Labelexpo Americas Grows Its Showfloor, Draws More Attendees
On the first day of U.K.-based Tarsus Group’s biennial Labelexpo Americas, the aisles were not only packed with more attendees than the 2010 show, but also the showfloor itself was bigger than two years earlier.
Pre-registration was up 7 percent, compared with the 2010 show, according to Labelexpo Americas Event Manager Tasha Ventimiglia.
The 2010 show came in at just more than 12,500 attendees, but this year's ended up drawing 14,355 attendees.
In addition, the showfloor grew from 170,000 net square feet in 2010 at the Donald E. Stephens Convention Center in Rosemont to 185,000 net sq. ft. this year with 415 exhibitors.
“A lot of companies are really happy with the show,” Ventimiglia said. “They are really busy right now.”
She added there also were 95 new exhibiting companies on the showfloor at this year’s event.
“I have never seen as many new companies in the 11 years I have been working on the show,” Ventimiglia said.
By all accounts, while other manufacturing sectors may have stumbled during the recession, the $76 billion label and labeling industry has grown in leaps and bounds.
During a presentation, “Global Convertor Panel Discussion”, Mike Fairley, director of global strategic development for the Labelexpo Global Series, said, “It’s a big industry now. It’s grown rapidly over the last 30 years.”
The lion’s share of the label and labeling industry is in North America, Western Europe and China, but Fairley said emerging markets, such as India and Africa, are predicted to grow rapidly.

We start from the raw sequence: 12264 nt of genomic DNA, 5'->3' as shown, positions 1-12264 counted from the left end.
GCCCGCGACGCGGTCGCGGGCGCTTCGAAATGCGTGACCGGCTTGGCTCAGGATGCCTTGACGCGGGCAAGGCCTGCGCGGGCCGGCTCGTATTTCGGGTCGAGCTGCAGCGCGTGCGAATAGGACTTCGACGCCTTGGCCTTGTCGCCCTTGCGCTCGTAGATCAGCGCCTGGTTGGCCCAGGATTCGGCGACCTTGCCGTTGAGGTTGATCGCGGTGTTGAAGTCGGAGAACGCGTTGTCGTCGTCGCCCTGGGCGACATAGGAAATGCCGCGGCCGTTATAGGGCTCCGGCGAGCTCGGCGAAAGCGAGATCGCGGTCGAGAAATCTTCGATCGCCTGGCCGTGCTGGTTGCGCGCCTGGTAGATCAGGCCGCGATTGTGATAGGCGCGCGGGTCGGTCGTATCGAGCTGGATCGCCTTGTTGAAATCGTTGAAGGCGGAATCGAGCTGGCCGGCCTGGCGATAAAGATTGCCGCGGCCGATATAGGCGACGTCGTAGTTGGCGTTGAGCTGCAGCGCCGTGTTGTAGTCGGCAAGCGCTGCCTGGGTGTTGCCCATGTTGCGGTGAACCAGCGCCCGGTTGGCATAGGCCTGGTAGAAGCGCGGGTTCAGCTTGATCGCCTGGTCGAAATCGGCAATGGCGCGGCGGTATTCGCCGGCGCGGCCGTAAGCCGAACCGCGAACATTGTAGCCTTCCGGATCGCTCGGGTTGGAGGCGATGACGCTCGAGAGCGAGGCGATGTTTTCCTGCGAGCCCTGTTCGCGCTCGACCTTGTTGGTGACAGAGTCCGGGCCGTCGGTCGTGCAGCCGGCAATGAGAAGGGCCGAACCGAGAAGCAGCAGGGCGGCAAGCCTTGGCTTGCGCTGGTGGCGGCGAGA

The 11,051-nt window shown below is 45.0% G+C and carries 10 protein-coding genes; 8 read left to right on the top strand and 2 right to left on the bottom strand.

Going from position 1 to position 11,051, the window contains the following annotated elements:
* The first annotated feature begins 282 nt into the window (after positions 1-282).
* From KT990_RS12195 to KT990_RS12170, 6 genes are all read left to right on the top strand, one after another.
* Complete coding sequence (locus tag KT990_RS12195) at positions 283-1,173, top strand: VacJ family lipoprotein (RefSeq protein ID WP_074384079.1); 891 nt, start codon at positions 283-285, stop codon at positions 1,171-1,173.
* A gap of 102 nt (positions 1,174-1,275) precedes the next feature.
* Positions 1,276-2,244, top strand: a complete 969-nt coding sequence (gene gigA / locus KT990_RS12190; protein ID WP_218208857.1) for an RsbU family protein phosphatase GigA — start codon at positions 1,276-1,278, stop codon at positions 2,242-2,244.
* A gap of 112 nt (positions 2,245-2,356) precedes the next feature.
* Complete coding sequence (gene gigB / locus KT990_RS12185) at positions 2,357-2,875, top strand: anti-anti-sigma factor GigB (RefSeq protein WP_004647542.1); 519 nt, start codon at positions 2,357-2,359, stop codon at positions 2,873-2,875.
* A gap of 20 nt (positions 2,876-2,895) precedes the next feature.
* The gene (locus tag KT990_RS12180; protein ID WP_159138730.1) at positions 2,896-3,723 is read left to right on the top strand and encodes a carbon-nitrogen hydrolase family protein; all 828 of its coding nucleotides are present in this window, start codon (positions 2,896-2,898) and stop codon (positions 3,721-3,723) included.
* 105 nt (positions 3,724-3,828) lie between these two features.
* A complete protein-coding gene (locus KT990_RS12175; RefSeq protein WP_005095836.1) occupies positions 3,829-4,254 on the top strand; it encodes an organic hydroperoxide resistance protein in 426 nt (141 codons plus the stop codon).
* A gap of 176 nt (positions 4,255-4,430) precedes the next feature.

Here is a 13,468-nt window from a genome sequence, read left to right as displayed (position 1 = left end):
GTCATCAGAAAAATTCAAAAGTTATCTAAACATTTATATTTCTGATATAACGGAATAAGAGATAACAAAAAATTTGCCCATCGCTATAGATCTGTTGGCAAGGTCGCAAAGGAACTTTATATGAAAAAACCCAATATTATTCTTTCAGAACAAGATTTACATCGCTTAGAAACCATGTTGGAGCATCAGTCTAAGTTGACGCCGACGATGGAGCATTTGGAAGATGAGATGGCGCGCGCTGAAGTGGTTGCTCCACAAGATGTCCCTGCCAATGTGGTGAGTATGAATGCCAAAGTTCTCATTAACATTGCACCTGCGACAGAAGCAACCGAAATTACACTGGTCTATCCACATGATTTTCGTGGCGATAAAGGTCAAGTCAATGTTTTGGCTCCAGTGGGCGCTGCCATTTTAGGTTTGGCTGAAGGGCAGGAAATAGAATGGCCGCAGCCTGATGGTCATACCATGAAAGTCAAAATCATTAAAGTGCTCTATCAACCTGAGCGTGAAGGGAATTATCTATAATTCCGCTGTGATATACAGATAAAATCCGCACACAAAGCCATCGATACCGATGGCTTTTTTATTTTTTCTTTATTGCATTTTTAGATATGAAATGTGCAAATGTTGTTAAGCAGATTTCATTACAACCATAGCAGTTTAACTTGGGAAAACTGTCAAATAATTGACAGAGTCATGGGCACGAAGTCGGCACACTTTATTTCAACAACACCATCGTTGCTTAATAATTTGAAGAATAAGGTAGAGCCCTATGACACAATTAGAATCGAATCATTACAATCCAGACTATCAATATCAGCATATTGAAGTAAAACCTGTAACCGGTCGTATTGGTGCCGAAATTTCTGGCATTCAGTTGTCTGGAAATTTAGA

Tarsus, which bought Labelexpo Americas, a few other related shows and an industry magazine in 1998, has capitalized on the overall growth in the label and labeling industry, launching 12 events in all worldwide, according to Tarsus’ Managing Director Douglas Emslie.
“Our newest show will be in Bali,” Emslie said, adding the company also is looking at other Southeast Asian markets to grow the Labelexpo portfolio even more, such as Vietnam, Cambodia and Myanmar.
Existing shows in emerging markets, including Labelexpo India that is on tap Oct. 29-Nov. 1 in New Delhi, have sold-out showfloors.
On the Labelexpo Americas showfloor, there were several new features at this year’s event including a laser die cutting workshop at which four different laser printing companies showed off their machines by all producing the exact same label; the package printing workshop, which is a growing sector within the industry; and the Ecovillage that was developed in conjunction with Greenwood Fuels, where there was a presentation on how to make the industry more sustainable.
Attendees walking the showfloor gave it positive reviews, especially as a place to see all of the latest technology trends.
“I come here every (other) year looking for the latest and greatest in equipment,” said Jon Sniker, plant manager for CL&D Graphics.
He added, “This shows us what’s going on in the industry. What is up-and-coming.”
Exhibiting companies, such as Indigo, a division of Hewlett-Packard Company, come to the show to demonstrate their latest technologies and, of course, sell product.
“I’ve been at each and every Labelexpo,” said Christian Menegon, business development manager for Indigo, adding that this year has been a successful one in selling machines. “Our target for this show is to sell (even) more machines.”
The 2014 Labelexpo Americas already seems to be on track for success as well, with more than 50 percent of the showfloor rebooked, according to Ventimiglia, with the ultimate goal of rebooking 80 percent before the end of the show.
In the meantime, it’s important to keep the momentum going between shows. To do so, Ventimiglia said Labelexpo hosts a seminar in Rosemont during the off years to which attendees and exhibitors are invited.
“We give industry info on trends, tips to exhibitors, we have the (Tag and Label Manufacturers Institute) speak about sustainability,” she added. “Last year’s event was completely sold out.”